# Should any theory of physics respect the principle of conservation of angular momentum or linear momentum?

Is it possible that a theory that can describe the universe at the planck scale can violate things that we now consider fundamental in nature?For example can it violate rotational and translational invariance and subsequently momentum wouldn't be conserved ?Should one consider these invariance principles to be fundamental that we must choose the lagrangian to respect them ?

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Conservation laws in theory are valid because they rest on solid and innumerable data. An experiment finding non-conservation of a law supported by theory would immediately invalidate the theory.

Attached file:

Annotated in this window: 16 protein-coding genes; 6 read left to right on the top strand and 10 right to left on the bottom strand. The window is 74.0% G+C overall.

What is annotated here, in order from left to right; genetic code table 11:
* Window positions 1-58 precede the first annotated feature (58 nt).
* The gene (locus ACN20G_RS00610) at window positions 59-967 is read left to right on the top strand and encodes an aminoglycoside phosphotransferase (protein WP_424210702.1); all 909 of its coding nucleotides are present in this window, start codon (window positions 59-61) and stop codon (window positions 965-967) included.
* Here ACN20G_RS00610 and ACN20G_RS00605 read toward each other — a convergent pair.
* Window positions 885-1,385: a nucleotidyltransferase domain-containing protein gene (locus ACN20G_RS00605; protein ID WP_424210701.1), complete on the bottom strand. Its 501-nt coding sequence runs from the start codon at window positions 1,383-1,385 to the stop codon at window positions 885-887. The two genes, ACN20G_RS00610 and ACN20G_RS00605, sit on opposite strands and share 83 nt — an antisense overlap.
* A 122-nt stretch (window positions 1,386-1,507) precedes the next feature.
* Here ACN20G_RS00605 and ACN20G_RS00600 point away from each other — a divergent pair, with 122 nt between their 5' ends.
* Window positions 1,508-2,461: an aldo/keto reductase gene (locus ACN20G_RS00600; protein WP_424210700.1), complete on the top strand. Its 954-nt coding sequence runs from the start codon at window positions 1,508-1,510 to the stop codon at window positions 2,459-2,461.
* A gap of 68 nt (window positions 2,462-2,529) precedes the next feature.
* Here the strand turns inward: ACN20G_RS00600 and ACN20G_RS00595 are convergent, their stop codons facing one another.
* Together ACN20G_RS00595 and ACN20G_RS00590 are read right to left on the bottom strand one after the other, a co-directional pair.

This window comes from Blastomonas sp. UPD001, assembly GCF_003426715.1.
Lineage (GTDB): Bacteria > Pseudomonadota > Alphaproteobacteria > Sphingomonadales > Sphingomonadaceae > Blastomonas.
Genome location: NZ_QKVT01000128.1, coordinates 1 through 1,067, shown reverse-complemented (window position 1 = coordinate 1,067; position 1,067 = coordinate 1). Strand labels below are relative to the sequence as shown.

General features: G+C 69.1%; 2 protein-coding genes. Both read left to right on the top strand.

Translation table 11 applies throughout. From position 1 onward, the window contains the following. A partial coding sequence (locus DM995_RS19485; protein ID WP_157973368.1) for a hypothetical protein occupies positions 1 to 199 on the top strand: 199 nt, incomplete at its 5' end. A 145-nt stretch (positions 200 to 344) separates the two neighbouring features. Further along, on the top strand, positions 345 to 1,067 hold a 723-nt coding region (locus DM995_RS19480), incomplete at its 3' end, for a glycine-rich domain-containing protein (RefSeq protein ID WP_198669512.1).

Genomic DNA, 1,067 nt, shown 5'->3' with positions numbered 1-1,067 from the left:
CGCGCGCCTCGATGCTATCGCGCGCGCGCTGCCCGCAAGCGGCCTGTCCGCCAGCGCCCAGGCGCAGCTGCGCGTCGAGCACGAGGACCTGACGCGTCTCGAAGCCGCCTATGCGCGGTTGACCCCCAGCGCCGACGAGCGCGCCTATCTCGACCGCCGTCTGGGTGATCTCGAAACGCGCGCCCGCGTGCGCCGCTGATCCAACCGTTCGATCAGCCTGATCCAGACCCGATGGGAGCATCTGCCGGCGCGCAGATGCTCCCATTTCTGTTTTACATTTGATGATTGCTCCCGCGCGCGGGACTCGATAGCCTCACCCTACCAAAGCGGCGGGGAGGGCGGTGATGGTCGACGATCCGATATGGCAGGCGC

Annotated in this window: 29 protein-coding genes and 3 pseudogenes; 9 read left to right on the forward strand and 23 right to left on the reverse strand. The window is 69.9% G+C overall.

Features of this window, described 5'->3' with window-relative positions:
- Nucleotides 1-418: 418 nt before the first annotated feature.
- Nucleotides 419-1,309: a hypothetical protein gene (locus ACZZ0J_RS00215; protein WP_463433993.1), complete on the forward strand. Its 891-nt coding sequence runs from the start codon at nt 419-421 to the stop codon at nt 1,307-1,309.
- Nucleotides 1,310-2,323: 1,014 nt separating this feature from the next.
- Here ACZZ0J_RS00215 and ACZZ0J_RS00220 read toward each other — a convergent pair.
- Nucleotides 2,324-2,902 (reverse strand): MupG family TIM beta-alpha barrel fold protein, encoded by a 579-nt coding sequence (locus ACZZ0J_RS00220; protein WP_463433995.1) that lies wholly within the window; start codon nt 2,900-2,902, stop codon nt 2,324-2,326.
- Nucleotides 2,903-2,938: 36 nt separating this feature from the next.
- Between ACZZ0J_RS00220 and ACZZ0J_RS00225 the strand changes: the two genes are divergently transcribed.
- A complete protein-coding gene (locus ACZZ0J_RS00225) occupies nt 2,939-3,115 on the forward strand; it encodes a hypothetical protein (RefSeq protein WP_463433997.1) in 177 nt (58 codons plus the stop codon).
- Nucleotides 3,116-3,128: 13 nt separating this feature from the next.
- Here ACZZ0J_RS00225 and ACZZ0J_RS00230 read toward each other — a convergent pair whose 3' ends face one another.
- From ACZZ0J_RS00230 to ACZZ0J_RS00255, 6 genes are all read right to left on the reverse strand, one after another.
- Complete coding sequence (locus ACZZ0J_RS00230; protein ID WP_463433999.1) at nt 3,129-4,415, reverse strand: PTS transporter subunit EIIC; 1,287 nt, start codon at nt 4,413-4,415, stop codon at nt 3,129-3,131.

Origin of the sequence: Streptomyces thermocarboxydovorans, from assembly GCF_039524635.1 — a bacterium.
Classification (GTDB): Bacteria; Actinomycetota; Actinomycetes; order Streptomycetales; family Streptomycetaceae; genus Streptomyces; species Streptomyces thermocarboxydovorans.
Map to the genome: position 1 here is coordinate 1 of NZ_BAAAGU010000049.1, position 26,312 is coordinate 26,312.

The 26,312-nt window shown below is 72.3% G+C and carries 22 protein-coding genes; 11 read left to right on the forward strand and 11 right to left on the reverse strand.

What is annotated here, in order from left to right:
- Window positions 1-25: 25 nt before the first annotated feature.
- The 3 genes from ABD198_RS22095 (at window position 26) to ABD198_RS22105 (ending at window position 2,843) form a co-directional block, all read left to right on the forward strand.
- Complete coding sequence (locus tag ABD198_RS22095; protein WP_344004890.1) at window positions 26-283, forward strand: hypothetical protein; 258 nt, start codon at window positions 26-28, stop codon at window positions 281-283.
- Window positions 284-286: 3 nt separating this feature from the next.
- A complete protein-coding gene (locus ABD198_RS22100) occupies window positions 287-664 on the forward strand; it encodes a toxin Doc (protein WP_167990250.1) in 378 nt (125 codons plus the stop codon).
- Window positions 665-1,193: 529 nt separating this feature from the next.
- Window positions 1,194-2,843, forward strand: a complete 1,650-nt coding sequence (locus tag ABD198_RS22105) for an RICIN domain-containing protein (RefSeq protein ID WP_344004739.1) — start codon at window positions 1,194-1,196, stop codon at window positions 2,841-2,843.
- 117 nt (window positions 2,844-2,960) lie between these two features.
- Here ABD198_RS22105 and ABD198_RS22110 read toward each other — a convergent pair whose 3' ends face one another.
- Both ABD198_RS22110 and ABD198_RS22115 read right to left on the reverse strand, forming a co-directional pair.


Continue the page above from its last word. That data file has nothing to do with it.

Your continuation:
Our experimental experience is that the two laws you mention, conservation of angular momentum and momentum are such universal laws within the data we can access.

Theories are a different matter. Theories can be extended to variable and parameter regions where experiments cannot go at present or possibly ever. This does not necessarily mean that the extension of these theories will hold willy nilly in the unexplorable experimentally regions,( i.e. the conservation laws should also hold there experimentally). It is only necessary that at the limit where we know from the data that the conservation laws hold, the theories for the extended region reproduce the behavior of the standard theories, i.e. conserve these laws .

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